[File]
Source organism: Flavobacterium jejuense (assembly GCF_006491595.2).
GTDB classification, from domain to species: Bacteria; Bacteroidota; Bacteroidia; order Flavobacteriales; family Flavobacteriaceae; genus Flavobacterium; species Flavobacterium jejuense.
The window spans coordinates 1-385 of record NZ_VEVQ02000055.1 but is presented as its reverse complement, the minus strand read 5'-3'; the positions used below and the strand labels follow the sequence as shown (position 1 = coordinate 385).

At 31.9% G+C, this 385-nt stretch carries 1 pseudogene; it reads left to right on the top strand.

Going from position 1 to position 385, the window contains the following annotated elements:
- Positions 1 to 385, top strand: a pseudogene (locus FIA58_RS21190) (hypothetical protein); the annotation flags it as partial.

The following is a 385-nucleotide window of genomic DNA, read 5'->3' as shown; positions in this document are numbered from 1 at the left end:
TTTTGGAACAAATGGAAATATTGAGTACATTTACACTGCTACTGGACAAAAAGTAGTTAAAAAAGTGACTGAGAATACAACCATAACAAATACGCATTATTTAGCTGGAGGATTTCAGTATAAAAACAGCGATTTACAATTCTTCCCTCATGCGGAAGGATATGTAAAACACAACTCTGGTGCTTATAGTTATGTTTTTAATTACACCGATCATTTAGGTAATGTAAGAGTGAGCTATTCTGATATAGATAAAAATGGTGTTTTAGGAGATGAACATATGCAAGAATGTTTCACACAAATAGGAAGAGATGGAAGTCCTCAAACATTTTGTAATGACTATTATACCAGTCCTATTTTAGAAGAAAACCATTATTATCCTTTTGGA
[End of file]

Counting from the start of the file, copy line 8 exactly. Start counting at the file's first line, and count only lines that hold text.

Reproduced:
TTTTGGAACAAATGGAAATATTGAGTACATTTACACTGCTACTGGACAAAAAGTAGTTAAAAAAGTGACTGAGAATACAACCATAACAAATACGCATTATTTAGCTGGAGGATTTCAGTATAAAAACAGCGATTTACAATTCTTCCCTCATGCGGAAGGATATGTAAAACACAACTCTGGTGCTTATAGTTATGTTTTTAATTACACCGATCATTTAGGTAATGTAAGAGTGAGCTATTCTGATATAGATAAAAATGGTGTTTTAGGAGATGAACATATGCAAGAATGTTTCACACAAATAGGAAGAGATGGAAGTCCTCAAACATTTTGTAATGACTATTATACCAGTCCTATTTTAGAAGAAAACCATTATTATCCTTTTGGA